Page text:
I dunno who took it, but I actually quite like it. The composition, the placement of the lone lamp and how the spherical shape really pops, the scale of it compared with the surrounding cave walls, how it could really show that the lamp is something that isn't supposed to be there... Those of us who have seen lots of photographs with a good content could see the picture as a comment on how human is tampering with nature for our own (questionable) benefits and stuff like that, but for all we know, perhaps the person taking this picture just want to capture and remember how the interior of the cave looks like, with the lone lamp included unintentionally. Another weird thing is, all the other files are set in the highest resolution of the camera, except this one. It's actually set in the smallest resolution. It's as if whoever took the picture thought that the picture was unimportant but s/he took it anyway. Or perhaps it's just for the sake of saving memory space, who knows. Anyhow, it reminds of this particular quote:
"There are no accidental masterpieces in painting. But there are accidental masterpieces in photography." -Chuck Close
It is even observable in Facebook photo albums sometimes. When I browse the albums of my non-photographer friends, every now and again I would find some really interesting frames they took with simple point n shoot digicams or even their phone cameras, yet these people always seem to be oblivious and doubtful that their pictures are interesting at all. 

©Heni Octoriyani Wijaya

And that's what I like about it, how they don't think about photography and aren't really concerned with how their photos will be viewed and still be able to produce something good, albeit unknowingly. Even without the intent, you can make a good photograph. I wonder if this accidental gem also happens in other creative fields and if it does, how often? Obviously I don't have the numbers but I have a feeling it's a much more common occurrence in photography. After all, some vernacular photography sometimes can make their way into the art realm. So at least some people must think highly of these accidents.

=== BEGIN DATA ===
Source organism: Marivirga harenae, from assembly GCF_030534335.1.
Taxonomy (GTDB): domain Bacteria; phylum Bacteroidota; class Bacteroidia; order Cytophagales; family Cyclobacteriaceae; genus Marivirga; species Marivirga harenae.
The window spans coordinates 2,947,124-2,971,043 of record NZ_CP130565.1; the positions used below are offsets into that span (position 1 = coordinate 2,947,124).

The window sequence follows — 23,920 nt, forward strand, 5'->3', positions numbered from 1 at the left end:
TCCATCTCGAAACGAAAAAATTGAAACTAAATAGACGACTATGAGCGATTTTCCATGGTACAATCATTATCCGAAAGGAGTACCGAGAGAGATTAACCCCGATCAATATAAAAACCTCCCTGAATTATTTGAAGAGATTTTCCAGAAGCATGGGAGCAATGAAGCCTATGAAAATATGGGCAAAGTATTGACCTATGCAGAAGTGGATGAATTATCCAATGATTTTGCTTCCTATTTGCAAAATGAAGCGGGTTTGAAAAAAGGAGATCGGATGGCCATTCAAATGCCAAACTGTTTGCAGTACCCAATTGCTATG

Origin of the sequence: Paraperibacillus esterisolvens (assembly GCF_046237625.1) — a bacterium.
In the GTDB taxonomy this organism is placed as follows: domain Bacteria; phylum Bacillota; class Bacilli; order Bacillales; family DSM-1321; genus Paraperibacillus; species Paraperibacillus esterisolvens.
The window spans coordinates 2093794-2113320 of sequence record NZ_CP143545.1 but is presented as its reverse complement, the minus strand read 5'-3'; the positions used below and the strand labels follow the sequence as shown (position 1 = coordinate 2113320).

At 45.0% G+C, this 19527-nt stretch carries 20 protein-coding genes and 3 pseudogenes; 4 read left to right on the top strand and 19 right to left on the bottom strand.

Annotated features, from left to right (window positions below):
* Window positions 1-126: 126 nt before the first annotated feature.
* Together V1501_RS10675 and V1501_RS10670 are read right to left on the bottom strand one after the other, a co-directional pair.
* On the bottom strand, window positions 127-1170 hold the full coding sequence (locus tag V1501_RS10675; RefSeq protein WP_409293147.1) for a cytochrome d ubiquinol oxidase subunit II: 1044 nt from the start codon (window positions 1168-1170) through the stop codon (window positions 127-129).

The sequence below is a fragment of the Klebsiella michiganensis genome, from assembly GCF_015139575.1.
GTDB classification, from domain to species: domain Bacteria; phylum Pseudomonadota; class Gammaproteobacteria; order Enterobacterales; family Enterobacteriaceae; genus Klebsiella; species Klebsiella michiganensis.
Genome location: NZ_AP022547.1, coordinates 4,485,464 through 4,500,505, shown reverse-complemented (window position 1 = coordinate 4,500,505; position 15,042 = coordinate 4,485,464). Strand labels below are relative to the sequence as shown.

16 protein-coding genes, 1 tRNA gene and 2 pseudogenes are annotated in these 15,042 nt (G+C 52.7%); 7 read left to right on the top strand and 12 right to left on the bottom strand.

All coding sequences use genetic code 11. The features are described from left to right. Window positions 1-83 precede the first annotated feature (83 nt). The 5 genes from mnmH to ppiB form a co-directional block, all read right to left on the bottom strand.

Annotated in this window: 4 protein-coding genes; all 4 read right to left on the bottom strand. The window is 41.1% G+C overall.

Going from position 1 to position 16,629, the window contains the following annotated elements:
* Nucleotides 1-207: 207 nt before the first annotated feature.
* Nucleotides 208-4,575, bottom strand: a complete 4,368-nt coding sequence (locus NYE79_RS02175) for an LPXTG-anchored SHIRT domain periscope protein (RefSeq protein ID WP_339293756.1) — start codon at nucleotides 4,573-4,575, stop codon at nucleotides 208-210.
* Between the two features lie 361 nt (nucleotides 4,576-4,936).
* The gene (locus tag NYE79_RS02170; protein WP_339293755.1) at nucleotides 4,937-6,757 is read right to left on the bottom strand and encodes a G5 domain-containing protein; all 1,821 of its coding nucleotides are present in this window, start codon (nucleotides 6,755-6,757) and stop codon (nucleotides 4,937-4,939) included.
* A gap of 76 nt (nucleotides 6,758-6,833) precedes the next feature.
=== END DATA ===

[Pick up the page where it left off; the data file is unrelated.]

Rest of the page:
But is it all accident, though? Of the friends I mentioned before, some have a noticeably better hit-miss ratio than the others, to which I guess we can attribute to this thing we call "talent". If so, then, will it be beneficial for them to learn photography? To supposedly nourish that talent they have? Or will they be better off not knowing photography at all? Because I feel that sometimes our photography knowledge can actually hinder us instead of helping us in taking photos. Is this composition good? Am I standing on the right spot? Should I wait a bit more? I know that famous guy have made great photo with this formula, can I get the same result? The considerations are endless. And you'll always be haunted by all those good chances you didn't get, knowing full well you could have nailed it. People like my friend Heni above, on the other hand, just see something they think interesting, click, and move on blissfully with their life. 

Perhaps that's where the problem lies, the knowledge required to spot a good photograph is the very same knowledge required to know a potential photograph in the first place. It's the same thing, it's all about choosing. Making a selection. This one is more interesting than that one. Without the knowledge, you can make a good photograph but you wouldn't know you have made one. And this, for me, makes those accidents even more beautiful. Knowing that the makers don't know that they've created something good. Because that would mean the same thing could happen to us. We could have made some good pictures without realizing and they're laying around somewhere, waiting to be found when we have the knowledge to know that they are, indeed, beautiful accidents.